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Stocking levels and Macros

Thanks for all the prompt answers to my naive question. I hope you donít 
mind if I reply to them all in one mail.
Both Alysoun McLaughlin and Paul Hudson say that excess PO4 is likely to be 
a problem in heavily stocked tanks, however, Paul and Cavan suggest that 
with sufficient light and CO2 the nutrients supplied by fish foods may not 
be enough to keep up with the demands of the plants.
One of the reasons that I posted my question was that, having read the mails 
about dosing with macros, I decided to check the levels in my own aquariums 
and found that in those with high light and C02, NO3 and PO4 were 
undetectable with my kits.
Tom Barr suggests that algae hell will result from Urea and NH4 and points 
out that he suggests adding N in the form of NO3. Iím sorry if Iím being 
dumb again but I always thought that NH4 was the preferred N source for 
aquatic plants?
Paul, Cavan and Roger Miller all point out that heavy stocking levels result 
in the accumulation of other substances such as detritus, organics and 
allelochemicals that place a greater strain on the filter system and/or 
require extra water changes. This is a fair enough point, but as I am lucky 
enough to have pretty good water (KH 4-5, GH 8-10) on tap, this is not too 
much of a problem for me.
Roger and Paul also suggest that the balance of nutrient levels is likely to 
be unstable resulting in both algae blooms and nutrient deficiencies. I have 
to say that this has probably been my experience as I do get occasional 
blooms of different types of algae and periods when growth of the plants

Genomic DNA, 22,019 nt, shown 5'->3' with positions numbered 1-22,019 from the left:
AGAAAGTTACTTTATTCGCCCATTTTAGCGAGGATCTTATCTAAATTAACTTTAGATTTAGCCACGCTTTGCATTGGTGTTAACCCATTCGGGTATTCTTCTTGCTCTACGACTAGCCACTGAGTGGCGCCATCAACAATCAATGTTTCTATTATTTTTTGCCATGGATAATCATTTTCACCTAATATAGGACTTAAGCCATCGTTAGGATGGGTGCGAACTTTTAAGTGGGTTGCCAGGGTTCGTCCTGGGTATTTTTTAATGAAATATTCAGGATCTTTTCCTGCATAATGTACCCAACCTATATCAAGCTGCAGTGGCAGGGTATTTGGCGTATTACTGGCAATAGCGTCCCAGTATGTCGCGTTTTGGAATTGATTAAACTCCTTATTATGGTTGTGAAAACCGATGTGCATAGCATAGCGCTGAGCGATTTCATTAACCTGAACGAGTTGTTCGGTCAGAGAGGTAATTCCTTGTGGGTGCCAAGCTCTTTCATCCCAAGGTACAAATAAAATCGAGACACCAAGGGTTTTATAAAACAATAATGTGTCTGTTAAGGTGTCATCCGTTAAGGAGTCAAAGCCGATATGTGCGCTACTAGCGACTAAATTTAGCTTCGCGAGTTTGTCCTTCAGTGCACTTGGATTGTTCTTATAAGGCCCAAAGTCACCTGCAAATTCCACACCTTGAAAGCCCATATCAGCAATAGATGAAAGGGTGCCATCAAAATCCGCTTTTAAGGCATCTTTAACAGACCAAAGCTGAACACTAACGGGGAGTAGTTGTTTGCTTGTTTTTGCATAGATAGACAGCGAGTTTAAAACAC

stagnates. However, I confess that I havenít been measuring my plant 
nutrient levels very regularly recently. If I get an algae problem then I 
just give the filters a good clean and increase water changes for a while 
and if the plants stop growing well then I just add a bit more K, Iron and 
trace (doesnít always work). If I follow the suggestions on this list 
though, and try and maintain the levels of Macros within Ďacceptable 
levelsí, then surely this means measuring frequently in which case I could 
probably head off these problems anyway?
Finally, Roger asks whether lightly stocked aquariums arenít more attractive 
anyway, with improved well-being of the fish and breeding even in the 
community tank. I quite agree! I havenít bought any fish since I moved away 
from the city (and tempting supplies of exciting new species) a couple of 
years ago. My Ďproblemí has arisen because the dwarf cichlids, anabanatoids 
and tetras in my once lightly stocked tanks have been breeding regularly and 
a good number of the fry avoid predation amongst all the plants! I guess 
Iíll have to pass some of the fish on, or persuade my family that there 
really is room for a couple more tanks!

Nice to make your 'aquaintances',


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